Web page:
Companies that offer to resell your timeshare may sound like a sure thing, but thousands of customers say they were ripped off. And state officials have done little to stop it.
Opened on: Sept. 9, 2005
Closed on: Sept. 24, 2010
Location: 7737 72nd Ave. N, Pinellas Park, 33781
Better Business Bureau rating: F
Business website: Inactive
Started in 2005 by Jack McGivern, Ace Timeshare operated out of an office in an industrial lot surrounded by a barbed-wire fence. In 2010, just before the company shut down, Ace had 22 salespeople, 11 with criminal records, state licensing records show. One salesman had been convicted of grand theft and fraud.
The Attorney General's Office has received 101 complaints against the company. Many allege that Ace salespeople promised an aggressive marketing strategy, collected an upfront fee and then never contacted them again.
Actions against this business
Fined $3,000 by the Florida Department of Agriculture and Consumer Services in March 2010 for having customers sign a contract that had not been approved by the state, as required.
Name: Jack McGivern , owner
McGivern says his company offered legitimate advertising. He closed it in 2010, he said, after the Attorney General's Office started an investigation.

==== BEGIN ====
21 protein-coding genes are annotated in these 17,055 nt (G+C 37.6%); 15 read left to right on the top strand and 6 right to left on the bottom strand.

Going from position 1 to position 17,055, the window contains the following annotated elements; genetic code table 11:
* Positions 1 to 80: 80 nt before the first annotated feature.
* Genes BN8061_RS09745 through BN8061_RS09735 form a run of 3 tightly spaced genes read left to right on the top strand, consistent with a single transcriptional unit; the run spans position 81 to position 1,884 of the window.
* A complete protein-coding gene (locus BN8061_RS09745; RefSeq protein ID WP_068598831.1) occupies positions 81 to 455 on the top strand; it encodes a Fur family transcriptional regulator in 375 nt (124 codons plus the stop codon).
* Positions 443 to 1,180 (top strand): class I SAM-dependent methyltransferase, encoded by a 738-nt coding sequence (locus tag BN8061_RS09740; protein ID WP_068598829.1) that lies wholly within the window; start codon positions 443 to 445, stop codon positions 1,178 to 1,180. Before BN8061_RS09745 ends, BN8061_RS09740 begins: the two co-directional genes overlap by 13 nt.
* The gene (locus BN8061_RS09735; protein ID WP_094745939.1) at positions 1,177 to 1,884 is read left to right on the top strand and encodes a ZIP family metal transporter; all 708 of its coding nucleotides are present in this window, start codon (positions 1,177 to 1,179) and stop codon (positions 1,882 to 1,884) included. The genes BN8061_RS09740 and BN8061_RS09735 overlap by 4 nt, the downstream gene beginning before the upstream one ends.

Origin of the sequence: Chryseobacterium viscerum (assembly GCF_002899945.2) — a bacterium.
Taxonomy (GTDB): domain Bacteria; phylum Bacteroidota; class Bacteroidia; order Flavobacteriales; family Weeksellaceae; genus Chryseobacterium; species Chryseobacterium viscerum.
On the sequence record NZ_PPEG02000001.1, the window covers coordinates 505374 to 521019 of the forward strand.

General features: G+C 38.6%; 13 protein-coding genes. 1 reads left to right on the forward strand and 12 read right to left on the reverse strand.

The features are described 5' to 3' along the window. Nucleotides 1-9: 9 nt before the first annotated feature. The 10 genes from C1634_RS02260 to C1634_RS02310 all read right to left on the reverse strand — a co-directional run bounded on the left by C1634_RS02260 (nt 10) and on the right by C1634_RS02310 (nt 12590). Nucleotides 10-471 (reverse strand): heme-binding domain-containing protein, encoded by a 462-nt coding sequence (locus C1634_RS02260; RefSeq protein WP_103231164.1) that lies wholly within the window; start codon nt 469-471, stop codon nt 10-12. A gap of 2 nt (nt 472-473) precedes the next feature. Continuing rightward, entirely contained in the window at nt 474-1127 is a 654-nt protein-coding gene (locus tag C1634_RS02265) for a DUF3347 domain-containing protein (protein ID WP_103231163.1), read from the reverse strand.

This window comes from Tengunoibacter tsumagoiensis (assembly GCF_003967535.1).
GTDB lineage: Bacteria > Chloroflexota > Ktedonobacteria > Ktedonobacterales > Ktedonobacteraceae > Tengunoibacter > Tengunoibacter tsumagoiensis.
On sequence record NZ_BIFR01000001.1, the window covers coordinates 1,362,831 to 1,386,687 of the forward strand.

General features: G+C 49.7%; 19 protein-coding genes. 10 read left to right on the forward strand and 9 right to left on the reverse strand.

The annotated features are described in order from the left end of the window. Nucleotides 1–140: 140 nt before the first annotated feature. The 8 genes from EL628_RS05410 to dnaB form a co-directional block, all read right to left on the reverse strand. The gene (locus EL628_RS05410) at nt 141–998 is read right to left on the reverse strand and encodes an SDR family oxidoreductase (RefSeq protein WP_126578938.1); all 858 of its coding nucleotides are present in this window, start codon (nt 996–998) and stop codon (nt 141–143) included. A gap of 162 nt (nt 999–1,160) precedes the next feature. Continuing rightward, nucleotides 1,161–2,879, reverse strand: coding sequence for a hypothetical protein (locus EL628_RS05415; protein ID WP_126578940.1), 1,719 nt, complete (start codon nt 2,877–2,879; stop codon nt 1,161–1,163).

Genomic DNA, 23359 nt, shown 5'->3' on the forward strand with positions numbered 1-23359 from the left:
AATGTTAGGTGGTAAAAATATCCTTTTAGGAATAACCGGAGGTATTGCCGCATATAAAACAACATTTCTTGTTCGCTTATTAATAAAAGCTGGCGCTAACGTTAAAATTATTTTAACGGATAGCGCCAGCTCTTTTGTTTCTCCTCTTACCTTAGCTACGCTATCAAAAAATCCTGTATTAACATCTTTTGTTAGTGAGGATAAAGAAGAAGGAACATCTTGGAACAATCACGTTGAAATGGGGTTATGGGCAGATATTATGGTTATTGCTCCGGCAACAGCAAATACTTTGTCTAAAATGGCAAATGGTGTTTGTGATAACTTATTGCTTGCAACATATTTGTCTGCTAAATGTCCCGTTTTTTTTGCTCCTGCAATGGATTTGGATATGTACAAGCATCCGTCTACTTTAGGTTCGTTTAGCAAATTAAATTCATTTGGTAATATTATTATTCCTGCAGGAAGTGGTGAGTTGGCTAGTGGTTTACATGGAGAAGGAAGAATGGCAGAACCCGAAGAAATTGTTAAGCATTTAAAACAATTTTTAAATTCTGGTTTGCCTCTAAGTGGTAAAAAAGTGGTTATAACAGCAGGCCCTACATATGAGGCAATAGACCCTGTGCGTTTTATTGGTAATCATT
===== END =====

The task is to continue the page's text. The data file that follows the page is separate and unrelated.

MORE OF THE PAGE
"A percentage of them did sell," he said of his company's listings. "I didn't get into the business to break the law."
McGivern is also a musician, and plays guitar and steel drums at events throughout the area. His stage name is "Lightning Jack."
Ace Timeshare, Inc. has generated 101 consumer complaints to the Florida Attorney General's Office since 2009. Search a database of Pinellas and Hillsborough county companies that have been listed in two or more complaints to the Florida Attorney General.
List of all the companies in this report
How we did this story
The Tampa Bay Times started investigating the timeshare resale industry in June 2011.
The newspaper reviewed more than 2,000 consumer complaints against Tampa Bay area companies and tracked down their offices across two counties in an attempt to interview owners and employees.
The Times interviewed more than 100 people, including company employees, victims and government officials who oversee or investigate timeshare resale companies. It also reviewed thousands of pages of court documents and licensing records and closely examined the criminal histories of employees at more than a dozen local resale companies with customer complaints.
The complaints reviewed are those recorded by the state Attorney General's Office, which operates a fraud "hotline" and accepts and categorizes complaints that come in by phone, email and letter.
Contact reporter Will Hobson to suggest further timeshare resale story ideas.
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